Anyway, I digress, and to get back to the original question, our customers at Can-Am RV Centre have been using Buick Enclaves for towing since the introduction of the model in 2007, and we have set up hundreds of these SUVs and their GM cousins, so it is hard to find a more proven tow vehicle. What is great about the Enclave is that it has a very solid body structure, independent rear suspension, and a 119” wheelbase with a short rear overhang that is only 38% of the wheelbase. It has as low a centre of gravity as any SUV other than a Porsche Cayenne or BMW.

In response to David’s question, there are several 25’ and larger trailers that the Enclave will tow very nicely. It will ride and handle better than a pickup, and it will be safer in most situations you may encounter. As for modifications, the Enclave needs very little extra work, although it is important to strengthen the hitch receiver, which is an issue on many vehicles.

Next, to a proper hitch set up, tires and wheels have the biggest impact on towing stability. The Enclave comes with a very good combination of tires and wheels. When you need new tires, you can slightly improve on the stock size by going to a tire that will give you more traction on pavement and even tighter handling, but a slightly firmer ride.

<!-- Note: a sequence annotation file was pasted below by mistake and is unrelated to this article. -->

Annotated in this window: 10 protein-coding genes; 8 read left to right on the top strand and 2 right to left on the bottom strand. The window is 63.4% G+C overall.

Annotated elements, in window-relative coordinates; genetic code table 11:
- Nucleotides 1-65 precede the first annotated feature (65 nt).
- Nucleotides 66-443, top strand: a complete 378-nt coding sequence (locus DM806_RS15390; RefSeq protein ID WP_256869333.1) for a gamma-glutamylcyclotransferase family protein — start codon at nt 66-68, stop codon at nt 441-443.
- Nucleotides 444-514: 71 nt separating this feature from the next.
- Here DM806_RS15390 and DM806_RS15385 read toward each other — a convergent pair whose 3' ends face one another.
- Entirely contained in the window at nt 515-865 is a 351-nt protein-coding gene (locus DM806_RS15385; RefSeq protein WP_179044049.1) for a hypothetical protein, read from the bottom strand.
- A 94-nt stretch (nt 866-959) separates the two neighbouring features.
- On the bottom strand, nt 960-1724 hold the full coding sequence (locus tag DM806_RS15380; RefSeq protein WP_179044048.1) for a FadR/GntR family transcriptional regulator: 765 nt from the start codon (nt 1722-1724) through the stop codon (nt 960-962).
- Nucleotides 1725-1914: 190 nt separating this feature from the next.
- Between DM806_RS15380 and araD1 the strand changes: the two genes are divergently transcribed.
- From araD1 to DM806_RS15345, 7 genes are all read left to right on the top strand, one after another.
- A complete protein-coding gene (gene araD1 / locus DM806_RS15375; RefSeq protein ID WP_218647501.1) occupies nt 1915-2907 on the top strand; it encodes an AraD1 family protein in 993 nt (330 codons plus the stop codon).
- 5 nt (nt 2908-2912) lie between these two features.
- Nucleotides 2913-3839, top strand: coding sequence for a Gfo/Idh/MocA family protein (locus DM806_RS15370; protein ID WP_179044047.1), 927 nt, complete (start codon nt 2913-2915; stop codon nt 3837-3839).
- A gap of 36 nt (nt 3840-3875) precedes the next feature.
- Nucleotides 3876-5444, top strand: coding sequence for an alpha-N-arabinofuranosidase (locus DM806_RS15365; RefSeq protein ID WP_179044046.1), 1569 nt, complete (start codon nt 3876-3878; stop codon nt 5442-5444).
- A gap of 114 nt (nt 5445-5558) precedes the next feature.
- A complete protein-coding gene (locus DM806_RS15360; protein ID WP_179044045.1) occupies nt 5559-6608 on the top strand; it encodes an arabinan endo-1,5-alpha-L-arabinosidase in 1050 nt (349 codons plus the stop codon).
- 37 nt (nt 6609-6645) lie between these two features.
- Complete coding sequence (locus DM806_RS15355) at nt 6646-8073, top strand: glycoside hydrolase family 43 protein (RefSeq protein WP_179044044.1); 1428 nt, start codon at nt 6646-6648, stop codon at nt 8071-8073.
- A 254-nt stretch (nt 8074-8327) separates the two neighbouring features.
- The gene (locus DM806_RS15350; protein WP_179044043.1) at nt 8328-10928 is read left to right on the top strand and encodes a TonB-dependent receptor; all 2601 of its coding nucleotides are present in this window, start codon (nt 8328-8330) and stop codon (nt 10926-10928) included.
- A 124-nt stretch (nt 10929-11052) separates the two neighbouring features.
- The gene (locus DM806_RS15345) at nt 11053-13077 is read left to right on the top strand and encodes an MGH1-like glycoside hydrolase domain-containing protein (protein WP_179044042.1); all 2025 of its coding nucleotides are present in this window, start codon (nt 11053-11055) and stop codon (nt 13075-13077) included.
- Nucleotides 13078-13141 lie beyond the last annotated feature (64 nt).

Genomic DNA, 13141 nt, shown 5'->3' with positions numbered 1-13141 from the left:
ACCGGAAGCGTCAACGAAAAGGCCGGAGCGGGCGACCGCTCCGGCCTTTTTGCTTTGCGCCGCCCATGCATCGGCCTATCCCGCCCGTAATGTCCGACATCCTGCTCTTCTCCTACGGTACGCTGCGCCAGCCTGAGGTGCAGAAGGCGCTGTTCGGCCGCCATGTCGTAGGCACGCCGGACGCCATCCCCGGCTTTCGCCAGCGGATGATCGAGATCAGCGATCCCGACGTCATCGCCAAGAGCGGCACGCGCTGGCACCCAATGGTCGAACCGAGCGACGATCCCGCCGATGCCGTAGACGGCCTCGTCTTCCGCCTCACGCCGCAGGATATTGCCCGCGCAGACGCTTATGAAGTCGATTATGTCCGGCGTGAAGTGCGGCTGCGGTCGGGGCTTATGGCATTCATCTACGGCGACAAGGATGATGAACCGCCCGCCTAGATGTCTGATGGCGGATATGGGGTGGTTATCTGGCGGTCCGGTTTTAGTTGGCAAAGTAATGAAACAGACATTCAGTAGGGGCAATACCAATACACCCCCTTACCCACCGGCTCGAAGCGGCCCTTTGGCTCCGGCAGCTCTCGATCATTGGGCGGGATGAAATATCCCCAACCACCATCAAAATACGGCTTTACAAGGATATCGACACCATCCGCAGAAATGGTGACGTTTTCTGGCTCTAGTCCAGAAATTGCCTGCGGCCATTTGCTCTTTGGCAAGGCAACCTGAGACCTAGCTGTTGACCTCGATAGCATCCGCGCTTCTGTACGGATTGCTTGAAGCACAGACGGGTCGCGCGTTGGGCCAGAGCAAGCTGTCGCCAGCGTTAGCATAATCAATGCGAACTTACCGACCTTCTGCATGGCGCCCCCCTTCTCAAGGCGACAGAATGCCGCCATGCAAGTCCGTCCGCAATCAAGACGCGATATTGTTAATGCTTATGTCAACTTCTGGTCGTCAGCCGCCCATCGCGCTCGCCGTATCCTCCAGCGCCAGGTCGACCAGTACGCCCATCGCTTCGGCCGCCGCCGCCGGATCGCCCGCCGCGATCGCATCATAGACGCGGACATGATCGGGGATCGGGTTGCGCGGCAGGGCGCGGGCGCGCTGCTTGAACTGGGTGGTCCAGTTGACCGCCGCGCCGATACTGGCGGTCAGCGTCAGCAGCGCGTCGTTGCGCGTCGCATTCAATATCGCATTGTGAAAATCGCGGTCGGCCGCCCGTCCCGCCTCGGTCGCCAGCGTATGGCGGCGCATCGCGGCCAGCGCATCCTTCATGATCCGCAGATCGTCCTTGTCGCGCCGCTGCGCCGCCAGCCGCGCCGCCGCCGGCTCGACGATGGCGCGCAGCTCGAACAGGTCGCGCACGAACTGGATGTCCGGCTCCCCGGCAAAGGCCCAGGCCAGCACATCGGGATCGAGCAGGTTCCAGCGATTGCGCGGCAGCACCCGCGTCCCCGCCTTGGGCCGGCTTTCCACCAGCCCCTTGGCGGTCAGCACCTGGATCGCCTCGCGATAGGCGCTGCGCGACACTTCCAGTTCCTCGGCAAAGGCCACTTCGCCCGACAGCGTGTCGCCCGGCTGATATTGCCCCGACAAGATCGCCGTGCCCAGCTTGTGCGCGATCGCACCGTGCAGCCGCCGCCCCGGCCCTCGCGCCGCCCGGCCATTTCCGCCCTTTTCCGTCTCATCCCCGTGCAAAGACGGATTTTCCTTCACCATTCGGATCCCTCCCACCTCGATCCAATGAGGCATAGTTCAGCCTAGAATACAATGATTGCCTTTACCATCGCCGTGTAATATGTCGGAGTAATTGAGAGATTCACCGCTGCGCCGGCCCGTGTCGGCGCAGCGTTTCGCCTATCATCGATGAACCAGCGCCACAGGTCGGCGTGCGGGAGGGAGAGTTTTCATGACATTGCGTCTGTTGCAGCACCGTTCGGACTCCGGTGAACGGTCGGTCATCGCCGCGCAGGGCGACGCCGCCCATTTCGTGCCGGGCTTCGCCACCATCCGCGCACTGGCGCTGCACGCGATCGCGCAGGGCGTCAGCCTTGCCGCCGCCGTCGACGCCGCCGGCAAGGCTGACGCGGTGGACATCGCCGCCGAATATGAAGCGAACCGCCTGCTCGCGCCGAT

The hitch reinforcement on an Enclave, Traverse or Acadia.

The next step is to be very particular about the trailer you choose. Largely ignore the length, because you are much better off with a low profile 29’ than a tall gangly 21’. Weight is not a consideration either. What you want is the lowest and most aerodynamic trailer you can find, with the livability you want. These may cost a little more, but then again, you are saving a great deal by not trading-in your tow vehicle. It is critical to set the hitch up properly, which is the case with any tow vehicle no matter how much sheet metal it has.

If anyone would like to experience what it is like to drive to a great combination, feel free to visit our store in London and test drive a couple of rigs. There is no obligation – you do not have to buy a trailer from us to take a test drive or two.